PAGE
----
How many countries?
Twelve: Israel, Jordan, Egypt, England, Germany, India, Japan, USA (5 separate entries, 26 states), Iceland, Finland, Russia, Peru. I’m not counting transit countries (Turkey, UAE) or Canada, although I did some traveling in my home country, too.
- 14,000 kilometres driven in my car, plus quite a few in tour buses or vans
- 21 flights, 37 flight segments.
- 6 boat voyages
- 4 train trips
- 5500 photos taken
- 52 blog posts
What was your favourite country/place?
This is the most common question, and impossible to answer.
Are there places you would/wouldn’t go back to?
This one is a little easier. Egypt and Jordan were amazing, but once was enough. Finland I will always return to because of my heritage and family. I only saw a small part of India so would like to go back and see the north. I never tire of New York or London.
How long were you on the road?
Eight months out of the year. I interrupted the trip for two and a half months when I was selling my house and my other times at “home” varied from 4 days to one month.
Did you travel alone all the time?
My sisters went to Finland and Russia with me, I did Japan with a friend, and 11 days of the India trip were with a couple from England, whom I also stayed with most of my time in London. A couple of friends joined me for about a week each at different parts of my US road trip. The Middle East and Peru were on organized tours, but I didn’t know anyone (including my roommates) before the trips.
How did you decide where to go?
A few trips had been planned before– the Middle East was on my bucket list but not my husband’s so I made the plans for that while I was still married. Finland with my sisters had been talked about for years as something we would do when our mother died. We could then all be away at the same time, and it would be a memorial to her. A wedding brought me to England.
Japan, India, and skiing in Vermont happened when someone said “Do you want to…?” I had a few other suggestions that I couldn’t fit in! Peru came about when a planned trip to Nepal fell through due to a friend’s knee injury. It got me thinking about trips I was capable of now but might not be later.
Summer is a great time for a road trip, and a gathering in New Orleans plus the locations of friends and relatives set the path.
Did you get homesick?
Yes. But probably no more than I did when I was home.
What was the best/worst part?
The absolute best was the people I met. It might be short interactions: a comment to a young man in a small town in Jordan about his great haircut that led to general hilarity amongst his friends, and a conversation; the children in India, Japan and Peru who were thrilled when they could practice their newly learned English with me; a deep discussion of changes in faith and relationships with an Orthodox Jewish man in Jerusalem. I visited and reconnected with old friends. I made many new friends.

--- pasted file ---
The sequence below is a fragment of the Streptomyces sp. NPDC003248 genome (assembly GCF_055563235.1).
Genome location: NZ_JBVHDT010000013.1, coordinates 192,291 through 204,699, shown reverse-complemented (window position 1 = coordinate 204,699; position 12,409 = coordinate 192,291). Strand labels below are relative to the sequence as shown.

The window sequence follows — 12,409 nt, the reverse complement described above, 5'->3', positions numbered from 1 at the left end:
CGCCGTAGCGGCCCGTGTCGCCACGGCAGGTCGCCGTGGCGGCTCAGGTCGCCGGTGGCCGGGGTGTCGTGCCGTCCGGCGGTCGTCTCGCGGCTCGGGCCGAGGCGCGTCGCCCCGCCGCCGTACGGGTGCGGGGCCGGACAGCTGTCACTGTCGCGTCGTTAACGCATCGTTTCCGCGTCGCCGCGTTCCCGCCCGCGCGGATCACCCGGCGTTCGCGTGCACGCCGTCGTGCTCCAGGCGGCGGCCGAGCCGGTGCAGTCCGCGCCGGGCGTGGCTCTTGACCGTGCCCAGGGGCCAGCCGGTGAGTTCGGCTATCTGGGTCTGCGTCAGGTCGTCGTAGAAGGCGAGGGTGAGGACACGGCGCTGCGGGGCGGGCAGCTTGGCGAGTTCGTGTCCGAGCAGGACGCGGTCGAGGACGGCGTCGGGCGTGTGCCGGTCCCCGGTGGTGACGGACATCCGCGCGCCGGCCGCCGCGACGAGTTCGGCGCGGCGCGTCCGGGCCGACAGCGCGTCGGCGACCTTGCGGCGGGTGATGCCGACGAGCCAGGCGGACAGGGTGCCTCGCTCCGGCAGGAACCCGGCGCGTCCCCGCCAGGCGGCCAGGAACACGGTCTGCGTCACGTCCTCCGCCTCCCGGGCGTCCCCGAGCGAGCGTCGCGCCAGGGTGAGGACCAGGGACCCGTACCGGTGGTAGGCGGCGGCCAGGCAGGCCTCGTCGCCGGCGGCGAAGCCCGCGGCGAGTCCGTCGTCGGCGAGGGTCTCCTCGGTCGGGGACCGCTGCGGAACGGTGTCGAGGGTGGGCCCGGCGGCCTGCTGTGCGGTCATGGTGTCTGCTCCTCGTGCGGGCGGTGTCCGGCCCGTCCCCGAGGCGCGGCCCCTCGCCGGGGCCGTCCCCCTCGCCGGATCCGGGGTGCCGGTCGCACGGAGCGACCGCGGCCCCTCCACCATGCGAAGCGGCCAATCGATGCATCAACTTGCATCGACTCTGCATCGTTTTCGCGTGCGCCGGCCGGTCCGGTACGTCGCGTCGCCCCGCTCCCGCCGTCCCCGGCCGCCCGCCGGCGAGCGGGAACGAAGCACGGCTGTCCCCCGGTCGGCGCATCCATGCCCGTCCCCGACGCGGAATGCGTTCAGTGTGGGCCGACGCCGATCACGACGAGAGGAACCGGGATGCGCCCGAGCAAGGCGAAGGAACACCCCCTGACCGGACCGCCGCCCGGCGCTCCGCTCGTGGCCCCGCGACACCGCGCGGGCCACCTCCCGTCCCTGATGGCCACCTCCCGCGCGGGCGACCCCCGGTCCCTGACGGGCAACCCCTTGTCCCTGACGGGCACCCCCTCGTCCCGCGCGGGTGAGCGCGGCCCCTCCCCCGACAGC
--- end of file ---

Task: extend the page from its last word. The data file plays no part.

The worst was being sick in a strange place. There was always the kindness of strangers to help, though.
How much did it cost? (If you don’t mind me asking)
Not as much as I thought it would. With my belongings in a storage locker, for 8 months my living expenses were very low. You need to eat wherever you are, and most hotels include breakfast. I would have been spending money on entertainment at home. Tours may seem expensive up front but they include most everything. Often I stayed with friends or family, or shared accommodation, and I am very good at finding deals on hotels. And my “Swedish Death Cleaning” (What Stays and What Goes?) got rid of any desire to buy more things. With a few exceptions (a cartouche bracelet from Egypt, a print from Japan) my souvenirs were my memories and photographs.
I started the year with a certain amount of money in a travel account and vowed not to worry unless it was all gone. To my surprise, there is enough for another year. The most expensive trip was taking my children to Hawaii for Christmas; solo travel is not near as pricey!
Why? And/or Why now?
I’ve always loved to travel, and having just stopped teaching, I was planning a few not-on-school-holidays trips. Then when my husband left, I started to think, what could I do if I no longer had to compromise? Travel was the main thing that came to mind. And once I started, the momentum just kept adding destinations!
Where to in 2020?
Hmm. I promised myself I would stop and take stock in January (yes, I’m in the northeastern States right now, but this trip started in December) so I haven’t booked anything yet. I’m thinking England again in the spring, maybe the Arctic in the summer. I’d like to go stay somewhere for a month or two to improve my Spanish. I’ve never skied in Europe. I’m going to get home and breathe for a while first.
But I’m pretty sure there will be more brave travels.